Young members of the Yawanawa dance at the festival
[Zack Embree/Al Jazeera]

"Like the Surui, the Yawanawa are an amazing community who have been at the forefront in developing innovative partnerships," remarked Roosmalen. "Their partnership with the cosmetics company Aveda was years ahead of its time. They will certainly take this process to another level."

Partnering with 'civil society'

Although Rio+20 brought little consolation to ecologists, in terms of governments' pledges to counter climate change and depleting biodiversity, the collaborative efforts of hundreds of civil society organisations that convened in the capital were, to many activists, the most redeeming features of the event.

Groups ranging from global movements such as Greenpeace to local organisations from rural communities showcased their ongoing efforts on the ground, their perspectives of what sustainable development should entail, and long term solutions for issues that directly impact their communities and livelihoods. Some 200 such organisations gathered in Rio to observe the UN-led proceedings.

In the civil society-led events at Rio+20, "indigenous rights" - as related to preserving biodiversity and ecosystems - featured heavily, especially given 1.4 billion acres of rich rainforest that occupies the host nation's Amazon basin. The hundreds of indigenous tribes that have been its protectors for thousands of years were a central focus of these discussions.

Over recent years, ties between local environmental organisations and indigenous communities have strengthened, with the aim of re-connecting the severed bonds between urban centres and faraway, traditional settlements.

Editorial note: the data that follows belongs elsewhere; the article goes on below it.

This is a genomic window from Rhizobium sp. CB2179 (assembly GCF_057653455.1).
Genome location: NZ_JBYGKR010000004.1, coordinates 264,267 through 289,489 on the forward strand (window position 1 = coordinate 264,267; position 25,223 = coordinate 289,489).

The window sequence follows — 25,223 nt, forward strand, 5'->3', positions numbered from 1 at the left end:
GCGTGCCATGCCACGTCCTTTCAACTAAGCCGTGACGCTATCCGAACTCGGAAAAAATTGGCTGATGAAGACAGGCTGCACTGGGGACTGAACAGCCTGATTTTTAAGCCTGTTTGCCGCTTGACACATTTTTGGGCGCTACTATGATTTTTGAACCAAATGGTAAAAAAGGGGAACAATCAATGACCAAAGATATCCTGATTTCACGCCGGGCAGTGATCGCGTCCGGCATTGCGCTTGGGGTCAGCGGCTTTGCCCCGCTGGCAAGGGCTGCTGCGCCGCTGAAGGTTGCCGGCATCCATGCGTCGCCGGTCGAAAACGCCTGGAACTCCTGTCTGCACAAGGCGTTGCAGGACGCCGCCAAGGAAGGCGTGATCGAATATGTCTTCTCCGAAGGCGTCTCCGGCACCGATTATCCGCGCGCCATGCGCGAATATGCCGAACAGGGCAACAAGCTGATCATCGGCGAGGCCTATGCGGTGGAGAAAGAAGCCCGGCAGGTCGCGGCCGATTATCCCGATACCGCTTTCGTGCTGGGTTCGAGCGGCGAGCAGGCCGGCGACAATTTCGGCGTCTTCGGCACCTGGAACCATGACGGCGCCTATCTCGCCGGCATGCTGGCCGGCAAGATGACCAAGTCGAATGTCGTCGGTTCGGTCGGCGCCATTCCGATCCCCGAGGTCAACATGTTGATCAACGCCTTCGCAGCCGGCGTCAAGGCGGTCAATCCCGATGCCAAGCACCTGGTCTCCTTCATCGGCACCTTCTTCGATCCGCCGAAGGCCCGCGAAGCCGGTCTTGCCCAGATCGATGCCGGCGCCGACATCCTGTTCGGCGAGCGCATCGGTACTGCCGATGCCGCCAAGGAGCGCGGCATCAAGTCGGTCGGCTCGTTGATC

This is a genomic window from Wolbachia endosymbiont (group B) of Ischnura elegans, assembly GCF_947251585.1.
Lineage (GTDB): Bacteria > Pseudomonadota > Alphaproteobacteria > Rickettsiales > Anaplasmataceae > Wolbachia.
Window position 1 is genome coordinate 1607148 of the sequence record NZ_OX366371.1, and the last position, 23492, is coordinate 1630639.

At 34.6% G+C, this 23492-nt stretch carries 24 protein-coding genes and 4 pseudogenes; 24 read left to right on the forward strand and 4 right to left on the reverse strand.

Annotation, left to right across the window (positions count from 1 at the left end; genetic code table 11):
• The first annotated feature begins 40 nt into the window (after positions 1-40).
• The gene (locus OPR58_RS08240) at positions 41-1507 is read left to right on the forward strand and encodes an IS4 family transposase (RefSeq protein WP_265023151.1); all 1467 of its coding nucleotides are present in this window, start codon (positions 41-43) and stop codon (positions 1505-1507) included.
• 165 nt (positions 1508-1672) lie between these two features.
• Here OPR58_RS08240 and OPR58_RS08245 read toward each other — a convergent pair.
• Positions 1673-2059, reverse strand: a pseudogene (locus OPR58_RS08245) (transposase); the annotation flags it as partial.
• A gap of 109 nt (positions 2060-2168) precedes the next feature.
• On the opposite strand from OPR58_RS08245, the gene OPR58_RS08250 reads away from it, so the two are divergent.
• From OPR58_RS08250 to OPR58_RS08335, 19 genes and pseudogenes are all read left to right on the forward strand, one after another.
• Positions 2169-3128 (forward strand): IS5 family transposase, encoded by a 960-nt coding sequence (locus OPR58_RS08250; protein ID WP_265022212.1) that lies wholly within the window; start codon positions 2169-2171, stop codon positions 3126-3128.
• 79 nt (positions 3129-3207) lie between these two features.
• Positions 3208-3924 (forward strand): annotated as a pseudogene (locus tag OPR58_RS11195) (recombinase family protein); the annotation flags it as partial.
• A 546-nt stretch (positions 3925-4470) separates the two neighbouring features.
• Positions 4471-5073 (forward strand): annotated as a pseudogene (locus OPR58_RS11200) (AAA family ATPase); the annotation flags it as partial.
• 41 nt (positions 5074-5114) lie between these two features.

The Brazil-based Instituto Guardioes de Floresta (IGF) aims to bridge this communication gap by relaying the tribes' ancient knowledge of sustainable living through documentary films, books and cultural exchanges.

"Due to the 'un-sustainability' of our current way of life on the Earth, it is time we re-think our actions as part of a global transition towards a new consciousness," said Mauro Lacombe, programme coordinator at IGF. "It is time to establish alternative ways of living and relating to each other and the planet."

Along with aiding indigenous groups to record their ancestral knowledge in traditional medicine for posterity, IGF facilitates training in new methods of sustainable development for the communities, and cultural exchanges and exhibitions that convey the history and importance of ancient tribal practices to the outside world.

The week-long festival was one such effort, organised by IGF, to coincide with the Rio+20 that brought together government delegates, NGO workers and corporations.

"Corporations are all too often viewed as opponents of indigenous people - but this can be changed by entering into a new relationship and showing a new model of relationship between indigenous people and corporations, one that is based on mutual respect, reciprocity and trust."